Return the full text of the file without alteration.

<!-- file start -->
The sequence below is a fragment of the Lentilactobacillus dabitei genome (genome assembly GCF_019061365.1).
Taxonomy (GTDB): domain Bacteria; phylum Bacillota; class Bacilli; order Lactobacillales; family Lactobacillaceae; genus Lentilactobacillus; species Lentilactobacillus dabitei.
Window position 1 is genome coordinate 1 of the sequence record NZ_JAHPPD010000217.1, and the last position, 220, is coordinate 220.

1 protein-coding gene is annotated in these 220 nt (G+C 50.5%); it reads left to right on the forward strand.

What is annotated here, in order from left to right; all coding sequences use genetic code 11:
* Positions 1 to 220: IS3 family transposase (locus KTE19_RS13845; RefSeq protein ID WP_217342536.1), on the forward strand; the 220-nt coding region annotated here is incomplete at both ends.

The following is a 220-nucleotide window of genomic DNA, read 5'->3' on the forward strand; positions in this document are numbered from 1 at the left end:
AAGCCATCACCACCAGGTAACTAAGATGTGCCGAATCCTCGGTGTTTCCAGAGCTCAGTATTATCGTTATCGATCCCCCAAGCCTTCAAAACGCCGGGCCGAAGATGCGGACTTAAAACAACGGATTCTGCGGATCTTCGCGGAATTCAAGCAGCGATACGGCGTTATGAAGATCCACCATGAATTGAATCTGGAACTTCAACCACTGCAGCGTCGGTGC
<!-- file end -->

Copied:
The sequence below is a fragment of the Lentilactobacillus dabitei genome (genome assembly GCF_019061365.1).
Taxonomy (GTDB): domain Bacteria; phylum Bacillota; class Bacilli; order Lactobacillales; family Lactobacillaceae; genus Lentilactobacillus; species Lentilactobacillus dabitei.
Window position 1 is genome coordinate 1 of the sequence record NZ_JAHPPD010000217.1, and the last position, 220, is coordinate 220.

1 protein-coding gene is annotated in these 220 nt (G+C 50.5%); it reads left to right on the forward strand.

What is annotated here, in order from left to right; all coding sequences use genetic code 11:
* Positions 1 to 220: IS3 family transposase (locus KTE19_RS13845; RefSeq protein ID WP_217342536.1), on the forward strand; the 220-nt coding region annotated here is incomplete at both ends.

The following is a 220-nucleotide window of genomic DNA, read 5'->3' on the forward strand; positions in this document are numbered from 1 at the left end:
AAGCCATCACCACCAGGTAACTAAGATGTGCCGAATCCTCGGTGTTTCCAGAGCTCAGTATTATCGTTATCGATCCCCCAAGCCTTCAAAACGCCGGGCCGAAGATGCGGACTTAAAACAACGGATTCTGCGGATCTTCGCGGAATTCAAGCAGCGATACGGCGTTATGAAGATCCACCATGAATTGAATCTGGAACTTCAACCACTGCAGCGTCGGTGC